My friend Ryan and his wife Abbie recently took a break from their two small kids and stayed in the Monterey area, going to a nice restaurant Friday evening and staying in a luxury hotel that night. He told me that they could have stayed in the Navy Lodge for about $100 but wanted to do it with style at the Clement Hotel on Cannery Row for $400. I told him that he and Abbie were demonstrating what we UCLA graduate students called the “oranges principle.” Here’s the explanation of that principle in Universal Economics.
Good and bad grapes: larger proportions of relatively good quality Commie California oranges and grapes are shipped to New York than the proportions that remain in California. Are New Yorkers richer or more discriminating? Possibly—but the quality ratio is higher also in the poor districts of New York and the whole East Coast. The question can be posed for other goods: Why are disproportionately more expensive foreign cars and other “luxuries” exported than are purchased in the home country? Why do young parents go to expensive plays rather than movies on a higher percentage of their evenings out than do young childless couples? Why are “seconds” (slightly defective products) more heavily consumed at the site of manufacture? Why do more of the better, rather than the mediocre, students attend more distant colleges? Why should a tourist be more careful buying leather goods in Italy than when buying Italian exports in other countries? Why is most meat shipped to Alaska “deboned”?
The answers to these questions are based on an implication of the first law
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Table 9.1 Better Quality Is Shipped Away Prices of Grapes in New York = Transport Costs + Prices of Grapes in California Choice $1.50 = $.50 + $1.00 Standard $1.00 = .50 + .50 Relative Prices in New York Relative Prices in California 1.5 Standard for 1 Choice 2 Standard for 1 Choice
of demand. In table 9.1, suppose Commie California grapes a) cost 50¢ a pound to ship to New York, regardless of quality, and b) in Commie California the choice grapes sell for $1 a pound and the standard grapes for 50¢ a pound. Since the cost is the same per unit of shipping either quality to New York, the price in New York is 50¢ higher than in Commie California for both types. But in New York, a consumer of choice grapes sacrifices only 1.5 pounds of standard, whereas in California, one pound of choice costs two pounds of standard.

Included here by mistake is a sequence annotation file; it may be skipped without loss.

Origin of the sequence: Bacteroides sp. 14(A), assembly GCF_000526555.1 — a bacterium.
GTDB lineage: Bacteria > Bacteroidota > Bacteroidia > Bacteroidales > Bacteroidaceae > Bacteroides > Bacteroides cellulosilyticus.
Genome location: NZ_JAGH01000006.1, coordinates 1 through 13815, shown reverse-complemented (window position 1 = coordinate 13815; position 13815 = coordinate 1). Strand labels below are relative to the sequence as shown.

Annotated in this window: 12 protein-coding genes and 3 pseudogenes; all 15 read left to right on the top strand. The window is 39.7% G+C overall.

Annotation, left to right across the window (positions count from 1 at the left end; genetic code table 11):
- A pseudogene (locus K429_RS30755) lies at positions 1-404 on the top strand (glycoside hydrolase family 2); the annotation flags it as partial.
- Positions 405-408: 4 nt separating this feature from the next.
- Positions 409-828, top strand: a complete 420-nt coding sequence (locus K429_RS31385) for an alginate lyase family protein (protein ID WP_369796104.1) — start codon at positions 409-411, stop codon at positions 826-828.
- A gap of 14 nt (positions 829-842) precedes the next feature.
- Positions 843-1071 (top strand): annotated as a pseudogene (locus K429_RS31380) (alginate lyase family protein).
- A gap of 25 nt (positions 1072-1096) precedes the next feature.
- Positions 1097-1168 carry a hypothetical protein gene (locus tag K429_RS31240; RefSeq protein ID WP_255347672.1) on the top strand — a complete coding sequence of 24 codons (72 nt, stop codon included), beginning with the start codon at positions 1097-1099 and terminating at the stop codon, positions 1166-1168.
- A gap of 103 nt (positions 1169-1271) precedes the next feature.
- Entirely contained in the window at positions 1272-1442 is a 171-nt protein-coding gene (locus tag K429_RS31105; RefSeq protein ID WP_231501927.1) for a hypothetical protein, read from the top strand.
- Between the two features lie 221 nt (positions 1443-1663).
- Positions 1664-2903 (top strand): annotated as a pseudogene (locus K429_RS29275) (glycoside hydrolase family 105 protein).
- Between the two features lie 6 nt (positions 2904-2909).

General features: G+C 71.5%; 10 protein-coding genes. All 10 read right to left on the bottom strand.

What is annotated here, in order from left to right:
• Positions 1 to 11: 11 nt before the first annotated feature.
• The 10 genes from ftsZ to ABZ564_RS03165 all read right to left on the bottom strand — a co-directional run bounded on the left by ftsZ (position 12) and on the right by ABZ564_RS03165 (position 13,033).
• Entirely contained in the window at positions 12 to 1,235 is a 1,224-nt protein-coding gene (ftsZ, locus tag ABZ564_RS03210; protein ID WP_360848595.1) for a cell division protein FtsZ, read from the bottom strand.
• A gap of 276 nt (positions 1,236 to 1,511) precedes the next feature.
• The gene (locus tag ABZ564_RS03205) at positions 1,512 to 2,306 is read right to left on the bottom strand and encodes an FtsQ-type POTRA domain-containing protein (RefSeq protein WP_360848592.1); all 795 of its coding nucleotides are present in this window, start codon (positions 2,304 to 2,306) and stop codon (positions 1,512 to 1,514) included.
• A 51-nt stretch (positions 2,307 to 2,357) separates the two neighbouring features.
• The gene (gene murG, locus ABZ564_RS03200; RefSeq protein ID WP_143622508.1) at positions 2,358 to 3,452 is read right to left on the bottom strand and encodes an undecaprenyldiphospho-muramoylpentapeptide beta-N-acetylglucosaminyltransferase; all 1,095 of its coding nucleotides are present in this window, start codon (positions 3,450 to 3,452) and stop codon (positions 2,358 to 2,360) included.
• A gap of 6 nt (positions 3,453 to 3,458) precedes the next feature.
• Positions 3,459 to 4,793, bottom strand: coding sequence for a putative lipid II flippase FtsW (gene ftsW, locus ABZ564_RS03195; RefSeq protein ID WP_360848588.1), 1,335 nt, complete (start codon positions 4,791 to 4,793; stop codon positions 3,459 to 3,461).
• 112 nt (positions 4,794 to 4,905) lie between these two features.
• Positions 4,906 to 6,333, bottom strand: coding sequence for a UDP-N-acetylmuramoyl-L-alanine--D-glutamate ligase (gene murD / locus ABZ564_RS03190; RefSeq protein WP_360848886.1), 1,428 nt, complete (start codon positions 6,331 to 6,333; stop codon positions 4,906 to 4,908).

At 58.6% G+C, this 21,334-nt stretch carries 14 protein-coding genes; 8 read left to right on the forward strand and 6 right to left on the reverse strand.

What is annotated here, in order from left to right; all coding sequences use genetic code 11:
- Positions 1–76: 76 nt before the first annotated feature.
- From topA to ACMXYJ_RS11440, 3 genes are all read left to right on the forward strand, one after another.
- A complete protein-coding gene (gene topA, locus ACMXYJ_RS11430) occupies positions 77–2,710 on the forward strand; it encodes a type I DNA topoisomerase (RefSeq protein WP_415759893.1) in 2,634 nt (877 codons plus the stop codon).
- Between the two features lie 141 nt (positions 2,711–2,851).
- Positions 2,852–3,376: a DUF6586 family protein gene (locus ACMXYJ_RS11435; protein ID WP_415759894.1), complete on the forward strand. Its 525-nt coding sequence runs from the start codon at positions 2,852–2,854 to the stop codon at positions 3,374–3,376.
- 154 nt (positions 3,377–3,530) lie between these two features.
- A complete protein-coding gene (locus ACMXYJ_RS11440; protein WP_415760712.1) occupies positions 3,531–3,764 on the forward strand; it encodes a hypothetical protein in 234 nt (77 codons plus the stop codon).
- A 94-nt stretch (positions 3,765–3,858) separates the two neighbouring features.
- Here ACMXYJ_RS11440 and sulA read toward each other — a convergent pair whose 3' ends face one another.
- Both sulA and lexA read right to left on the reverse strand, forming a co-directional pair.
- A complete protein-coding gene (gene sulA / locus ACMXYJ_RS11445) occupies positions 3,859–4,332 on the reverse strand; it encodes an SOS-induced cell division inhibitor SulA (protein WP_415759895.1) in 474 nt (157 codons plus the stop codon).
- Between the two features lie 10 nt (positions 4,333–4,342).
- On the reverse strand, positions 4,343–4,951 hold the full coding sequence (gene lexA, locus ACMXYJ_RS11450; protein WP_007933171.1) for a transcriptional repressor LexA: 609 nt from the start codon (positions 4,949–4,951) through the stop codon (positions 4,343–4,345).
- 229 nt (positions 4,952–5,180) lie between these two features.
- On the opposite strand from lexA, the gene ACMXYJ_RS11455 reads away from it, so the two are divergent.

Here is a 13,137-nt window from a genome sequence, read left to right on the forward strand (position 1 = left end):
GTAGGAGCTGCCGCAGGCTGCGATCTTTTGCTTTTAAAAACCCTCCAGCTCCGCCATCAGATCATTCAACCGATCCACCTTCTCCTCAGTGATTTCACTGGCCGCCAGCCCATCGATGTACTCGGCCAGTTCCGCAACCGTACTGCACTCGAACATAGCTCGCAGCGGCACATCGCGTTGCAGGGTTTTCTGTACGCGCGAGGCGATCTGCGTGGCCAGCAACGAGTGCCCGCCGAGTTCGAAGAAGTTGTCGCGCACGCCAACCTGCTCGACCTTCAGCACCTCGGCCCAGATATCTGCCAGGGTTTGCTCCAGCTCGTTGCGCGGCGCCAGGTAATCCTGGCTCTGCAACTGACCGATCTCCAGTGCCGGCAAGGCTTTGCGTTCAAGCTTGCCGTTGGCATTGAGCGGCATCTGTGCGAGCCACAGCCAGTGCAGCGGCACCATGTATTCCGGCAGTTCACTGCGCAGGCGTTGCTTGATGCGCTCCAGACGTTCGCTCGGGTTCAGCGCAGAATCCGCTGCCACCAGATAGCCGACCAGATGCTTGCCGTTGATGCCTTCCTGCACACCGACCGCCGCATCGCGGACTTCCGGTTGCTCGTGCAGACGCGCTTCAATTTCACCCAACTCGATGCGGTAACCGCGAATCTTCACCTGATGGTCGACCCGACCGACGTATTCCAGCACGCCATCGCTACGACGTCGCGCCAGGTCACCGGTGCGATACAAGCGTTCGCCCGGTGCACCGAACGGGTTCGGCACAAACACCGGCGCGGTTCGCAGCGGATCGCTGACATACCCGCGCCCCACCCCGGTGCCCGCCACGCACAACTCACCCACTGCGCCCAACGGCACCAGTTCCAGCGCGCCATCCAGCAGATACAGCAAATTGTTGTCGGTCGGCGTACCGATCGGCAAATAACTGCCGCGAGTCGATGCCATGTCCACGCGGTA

New Yorkers have a lower cost of choice grapes relative to standard grapes, and, therefore, in accordance with the first law of demand, they will demand a larger fraction of choice grapes than do Californians. In California, where standard grapes are cheaper than in New York relative to choice grapes, a larger fraction of standard grapes will be consumed. We don’t need to resort to conjectures about differences in “consumer tastes and preferences” to understand this phenomenon.
A general effect of an added cost to related products: an addition of a constant value to a high and to a low value will reduce the resulting ratio of the new values. The prices of high- and low-quality meat might be $10 and $5. Now, add $10 to each, which become $20 and $15. Though both absolute prices are increased equally, the high-quality meat becomes cheaper relative to the low-quality; or, in reverse, the low-quality becomes more expensive relative to the high-quality. Formerly, a purchase of high-quality meat was equivalent to giving up twice as much low-quality meat. But, with $10 added to both prices, the new price of the high-quality is lower relative to the low-quality—being only 1.33 rather than two times as expensive.
So the amount of high-quality meat demanded increases relative to the demanded amount of low-quality meat, when the price of each is increased by the same absolute amounts. The percentage reduction in demanded amount of low-quality meat is greater than for the higher-quality. Of the total demanded amount of meat, a larger proportion is now the higher-quality meat.
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Here’s how to apply it to Ryan and Abbie.
There’s a cost of having someone take care of kids: this could be a monetary cost or a “favor” cost: someone did them a favor and they owe that person a favor and even if they don’t ever repay the favor, they, as good people, take account of the cost their friends bear and feel some of it themselves. And because they love their kids, there’s also a cost because their kids will miss them and that counts in their computation of costs.
So let’s say the cost of having someone take care of the kids overnight is $200.
If they had no kids the relative price of Clement to Navy Lodge would be $400 to $100, or 4 to 1.
Since they have kids and there’s a cost the relative price of Clement to Navy Lodge is $600 to $300, or 2 to 1.
I was telling Ryan of another application of the principle. Back in the 1980s, my mentor and editor at Fortune, Dan Seligman, was writing a heavily researched article for Fortune on the gambling industry. Dan loved gambling. He noticed an empirical regularity and called me about it: people who had a higher cost of getting to Vegas (I think Dan went distance here, which is not a bad proxy for transportation cost) lost more per day than people who had a lower cost of getting to Vegas. Even though, as far as I know, he had never read Alchian and Allen, he correctly reasoned the same way they did.
His question to me was: is there a name for that principle? There absolutely is, I told him. It’s called the “oranges principle.” Needless to say, he wasn’t totally satisfied by my answer.
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Author: David Henderson
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